WAR PROFITEERS -- We know who is not profitting from the Iraq War: American taxpayers. So who is making money from the war--especially the "rebuilding" of Iraq? Well, Dick Cheney's old firm, Halliburton, appears to be doing quite nicely out of it all, thank you very much.
Now, six months after the United States toppled Saddam Hussein, there is mounting scrutiny of Halliburton's Iraq contracts, which total $3.1 billion and grow by the day. The contracts look suspect to some critics, given Halliburton's past overcharges to the government, its ties to Cheney and the absence of competitive bidding for a $1.4 billion oilfields contract.

At the same time, Cheney, the vice president since January 2001, faces renewed criticism for getting nearly $368,000 in deferred salary from a company that is profiting so handsomely from a war he helped launch.

Not surprisingly, many of the critics are Democrats. Sen. Frank Lautenberg of New Jersey, brandishing a Congressional Research Service report that he said proves the vice president's ongoing financial ties to Halliburton, urged Cheney on Sept. 25 to come clean.

"I ask the vice president to stop dodging the issue with legalese and acknowledge his continued financial ties with Halliburton to the American people," Lautenberg said.

Rep. Henry Waxman, a California Democrat, wrote White House budget director Joshua Bolten on Tuesday to inquire about "waste and gold-plating" in Iraq.

"Too much money appears to be going to Halliburton and Bechtel while costing the U.S. taxpayer millions and imperiling the goal of Iraqi reconstruction," Waxman wrote.

Bechtel, a San Francisco-based engineering and construction company, has a $1 billion contract from a State Department agency to rebuild Iraqi infrastructure apart from the oil industry. That contract also is likely to grow.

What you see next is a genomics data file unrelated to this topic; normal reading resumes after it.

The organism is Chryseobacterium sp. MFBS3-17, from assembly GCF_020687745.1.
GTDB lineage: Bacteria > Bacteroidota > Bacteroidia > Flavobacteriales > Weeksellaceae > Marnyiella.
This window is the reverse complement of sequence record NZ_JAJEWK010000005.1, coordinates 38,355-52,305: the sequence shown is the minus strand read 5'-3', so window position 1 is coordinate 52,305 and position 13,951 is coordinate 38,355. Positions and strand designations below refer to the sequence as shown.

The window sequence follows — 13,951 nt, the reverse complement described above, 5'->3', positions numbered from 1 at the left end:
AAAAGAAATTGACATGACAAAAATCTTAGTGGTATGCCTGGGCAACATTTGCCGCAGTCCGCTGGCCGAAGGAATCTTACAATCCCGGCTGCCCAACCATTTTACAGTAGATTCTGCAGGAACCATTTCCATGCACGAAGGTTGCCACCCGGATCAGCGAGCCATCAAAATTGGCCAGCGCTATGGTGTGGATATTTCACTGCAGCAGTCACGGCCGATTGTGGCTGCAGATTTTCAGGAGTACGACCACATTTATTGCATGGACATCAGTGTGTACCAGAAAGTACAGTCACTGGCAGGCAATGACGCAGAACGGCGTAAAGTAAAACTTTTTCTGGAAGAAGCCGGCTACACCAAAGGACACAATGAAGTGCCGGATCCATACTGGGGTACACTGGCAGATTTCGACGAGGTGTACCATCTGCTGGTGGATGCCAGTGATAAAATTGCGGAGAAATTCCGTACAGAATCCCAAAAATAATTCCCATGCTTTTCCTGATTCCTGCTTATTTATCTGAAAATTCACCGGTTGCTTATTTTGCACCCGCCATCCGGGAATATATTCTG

Beyond Bechtel, a number of other companies -- including RTI International in Research Triangle Park -- have landed smaller contracts. But Halliburton is so dominant that it's hardly a stretch to call it the general contractor of the Iraq war and its aftermath.

Kellogg Brown & Root, a Halliburton subsidiary, has received $1.7 billion so far under a broad-based, competitively bid Pentagon contract signed in December 2001 for an array of military support services in and around Iraq. The contract, which is annually renewable through 2011, has no cap on spending.

Under a separate contract awarded in March -- without seeking bids from other companies -- the U.S. Army Corps of Engineers is paying Halliburton $1.4 billion to rebuild Iraq's oil industry. Halliburton is one of four firms competing for another massive oil services contract that the Corps expects to announce any day.
Naturally, the White House and Pentagon are loathe to discuss this matter and say the issue has not resonated with the American people. [Apparently, that is supposed to mean it does not matter.] The issue might resonante, however, if Democrats in Congress and on the presidential campaign trail made it a staple of all their speeches.

Hint, hint.


RUSH ON DRUGS -- Literally and figuratively. Roger Ailes [not the evil one] has some relevant quotes--straight from the ass's mouth.

PREACHER MOCKS DEATH OF MATT SHEPHERD -- You may recall the name of Matthew Shepherd. He was the young man who was tied to a fence and beaten to death in rural Wyoming by two men because he was gay. Fred Phelps is a Christian preacher who runs a group called God Hates Fags. At Mr Shepherd's funeral, Mr Phelps and others of his group demonstrated outside the cemetery, shouting anti-gay slogans and declaring that Mr Shepherd had been murdered in accordance with God's law. It has not ended there. Reverend Phelps now plans to erect a monument to Mr Shepherd.
But, the monument will be no memorial. Phelps says the monument would be 5 to 6 feet tall and made of marble or granite. It would bear a bronze plaque bearing the image of Shepard and have an inscription reading "MATTHEW SHEPARD, Entered Hell October 12, 1998, in Defiance of God's Warning: 'Thou shalt not lie with mankind as with womankind; it is abomination.' Leviticus 18:22."